You only make complete changes when you have a backup, says Jain, because by doing so you are linking large-scale production to environmental and weather-related hazards. On the other hand, former administrative officer Zohra Chatterjee believes that the current crisis-like situation can be avoided by making long-term investments in many energy sources and making the right planning.

She believes that there is a need for better coordination between the country’s largest coal supplier Coal India and other stakeholders. Smooth delivery to the last level and responsibility of power companies should be ensured.

Power producers should also keep coal reserves, says Chatterjee, with a certain limit of storage at all times. But we have seen that this has not happened because of the financial challenges involved in arranging such large quantities of coal.

What can happen next?

It is not clear how long the current situation will last but Nandi is hopeful that things will get better. With the monsoon coming to an end and winters approaching, he says, power consumption usually drops and the gap between power requirement and supply may narrow to some extent.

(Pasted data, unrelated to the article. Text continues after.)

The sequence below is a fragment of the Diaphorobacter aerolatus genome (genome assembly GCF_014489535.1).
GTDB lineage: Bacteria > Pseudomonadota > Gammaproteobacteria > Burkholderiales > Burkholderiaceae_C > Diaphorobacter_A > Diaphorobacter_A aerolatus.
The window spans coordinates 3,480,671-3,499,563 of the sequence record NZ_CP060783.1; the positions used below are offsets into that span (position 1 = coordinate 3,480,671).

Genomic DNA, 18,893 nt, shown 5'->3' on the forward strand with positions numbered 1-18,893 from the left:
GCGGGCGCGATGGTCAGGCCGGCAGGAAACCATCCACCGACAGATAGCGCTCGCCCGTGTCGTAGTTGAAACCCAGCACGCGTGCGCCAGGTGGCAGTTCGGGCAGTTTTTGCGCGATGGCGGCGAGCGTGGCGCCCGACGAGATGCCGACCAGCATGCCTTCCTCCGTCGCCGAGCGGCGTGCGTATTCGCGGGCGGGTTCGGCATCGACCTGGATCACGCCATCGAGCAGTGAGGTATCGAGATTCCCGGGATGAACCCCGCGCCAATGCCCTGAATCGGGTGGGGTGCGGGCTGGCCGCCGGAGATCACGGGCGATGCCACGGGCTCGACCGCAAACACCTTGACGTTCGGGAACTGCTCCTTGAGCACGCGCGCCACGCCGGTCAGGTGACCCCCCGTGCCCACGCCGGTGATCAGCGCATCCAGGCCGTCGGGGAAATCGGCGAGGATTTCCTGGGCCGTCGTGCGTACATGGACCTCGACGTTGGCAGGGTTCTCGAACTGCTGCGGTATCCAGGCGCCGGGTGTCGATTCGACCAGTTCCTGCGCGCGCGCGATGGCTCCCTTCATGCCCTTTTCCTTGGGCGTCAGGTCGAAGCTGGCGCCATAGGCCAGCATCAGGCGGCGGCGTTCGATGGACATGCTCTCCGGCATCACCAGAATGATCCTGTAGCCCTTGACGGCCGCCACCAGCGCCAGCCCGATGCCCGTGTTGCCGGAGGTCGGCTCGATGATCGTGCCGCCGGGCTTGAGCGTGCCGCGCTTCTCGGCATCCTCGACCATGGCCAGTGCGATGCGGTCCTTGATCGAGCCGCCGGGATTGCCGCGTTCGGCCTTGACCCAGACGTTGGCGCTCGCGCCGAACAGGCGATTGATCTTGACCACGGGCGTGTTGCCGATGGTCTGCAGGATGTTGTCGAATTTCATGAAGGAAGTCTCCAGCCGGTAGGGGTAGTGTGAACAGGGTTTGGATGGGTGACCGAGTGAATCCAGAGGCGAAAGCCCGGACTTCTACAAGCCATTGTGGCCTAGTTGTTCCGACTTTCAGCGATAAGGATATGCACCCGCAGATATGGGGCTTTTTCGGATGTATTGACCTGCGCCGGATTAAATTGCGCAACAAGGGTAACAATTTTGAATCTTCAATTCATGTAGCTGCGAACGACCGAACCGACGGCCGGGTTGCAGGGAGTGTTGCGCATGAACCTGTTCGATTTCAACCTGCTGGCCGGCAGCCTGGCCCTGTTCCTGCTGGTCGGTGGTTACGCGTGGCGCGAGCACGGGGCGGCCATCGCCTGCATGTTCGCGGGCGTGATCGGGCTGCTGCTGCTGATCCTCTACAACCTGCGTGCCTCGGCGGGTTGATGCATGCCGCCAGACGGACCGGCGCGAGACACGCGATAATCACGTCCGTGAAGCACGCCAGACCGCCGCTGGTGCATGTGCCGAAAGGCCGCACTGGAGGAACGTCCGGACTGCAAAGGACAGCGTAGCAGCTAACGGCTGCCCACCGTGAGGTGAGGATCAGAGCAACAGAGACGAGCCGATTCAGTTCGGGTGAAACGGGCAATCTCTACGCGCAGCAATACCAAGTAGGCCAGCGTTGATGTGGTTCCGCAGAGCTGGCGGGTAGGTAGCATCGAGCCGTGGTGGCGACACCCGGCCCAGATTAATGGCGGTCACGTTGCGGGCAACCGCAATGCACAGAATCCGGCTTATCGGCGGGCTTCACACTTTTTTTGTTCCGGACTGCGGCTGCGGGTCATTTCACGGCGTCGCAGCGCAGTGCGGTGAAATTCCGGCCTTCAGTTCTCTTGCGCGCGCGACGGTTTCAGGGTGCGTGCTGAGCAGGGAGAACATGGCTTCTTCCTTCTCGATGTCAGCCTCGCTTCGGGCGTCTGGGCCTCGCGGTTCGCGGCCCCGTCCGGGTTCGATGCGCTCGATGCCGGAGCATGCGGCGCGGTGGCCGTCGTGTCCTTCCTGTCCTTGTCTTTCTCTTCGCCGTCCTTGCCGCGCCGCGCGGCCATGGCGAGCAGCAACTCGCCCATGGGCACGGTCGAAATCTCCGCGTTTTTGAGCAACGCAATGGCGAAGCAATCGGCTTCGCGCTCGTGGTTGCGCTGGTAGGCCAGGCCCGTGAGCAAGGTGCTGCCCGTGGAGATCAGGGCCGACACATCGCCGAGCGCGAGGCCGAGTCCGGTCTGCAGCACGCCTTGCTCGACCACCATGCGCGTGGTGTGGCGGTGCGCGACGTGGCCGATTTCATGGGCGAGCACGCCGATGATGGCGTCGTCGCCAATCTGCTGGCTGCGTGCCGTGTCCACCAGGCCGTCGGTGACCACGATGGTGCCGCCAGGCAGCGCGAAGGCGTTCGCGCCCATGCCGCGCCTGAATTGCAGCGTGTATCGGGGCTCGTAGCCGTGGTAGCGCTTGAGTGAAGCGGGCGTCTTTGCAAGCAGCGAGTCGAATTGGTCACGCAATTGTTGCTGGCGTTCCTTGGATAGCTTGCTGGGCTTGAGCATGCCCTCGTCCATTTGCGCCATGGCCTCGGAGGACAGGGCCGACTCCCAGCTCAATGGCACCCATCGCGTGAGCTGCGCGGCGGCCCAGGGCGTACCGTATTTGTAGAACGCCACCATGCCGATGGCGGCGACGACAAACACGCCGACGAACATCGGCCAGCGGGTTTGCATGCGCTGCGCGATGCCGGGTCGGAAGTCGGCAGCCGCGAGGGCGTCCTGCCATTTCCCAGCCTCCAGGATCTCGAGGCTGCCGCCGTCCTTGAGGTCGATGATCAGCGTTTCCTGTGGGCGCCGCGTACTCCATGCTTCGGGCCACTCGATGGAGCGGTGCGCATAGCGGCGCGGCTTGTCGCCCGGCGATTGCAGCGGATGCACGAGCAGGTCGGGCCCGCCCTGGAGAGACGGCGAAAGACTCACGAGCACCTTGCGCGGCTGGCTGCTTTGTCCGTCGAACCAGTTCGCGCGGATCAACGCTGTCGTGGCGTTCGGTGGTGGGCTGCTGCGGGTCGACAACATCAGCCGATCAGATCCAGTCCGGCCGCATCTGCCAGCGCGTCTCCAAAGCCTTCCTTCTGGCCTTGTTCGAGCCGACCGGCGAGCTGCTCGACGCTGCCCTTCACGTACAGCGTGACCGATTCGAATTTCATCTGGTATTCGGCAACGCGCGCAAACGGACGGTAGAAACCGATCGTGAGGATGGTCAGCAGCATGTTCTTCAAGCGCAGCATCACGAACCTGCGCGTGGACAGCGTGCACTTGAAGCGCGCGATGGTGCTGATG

Vivek Jain says, such a situation is in the world, it is not limited to India only. If the price of gas falls today, people will start using more gas. This is a changing situation. At present, the Indian government has said that it is working with Coal India to increase production and do more mining, so as to bridge the gap between supply and consumption.

The government also hopes to get coal from the hostage mines. These are the mines which are under the control of companies and only those companies use the coal produced from them. These mines are not allowed to sell coal under the terms of the agreement with the government.

Experts agree that India can somehow come out of the current crisis with short-term measures, but to meet the country’s growing energy needs, India will have to work towards investing in long-term options. The economies of the world have suffered the biggest decline in recent decades and India is also trying to bring its economy back on track. In such a situation, India would not like to have obstacles in its way.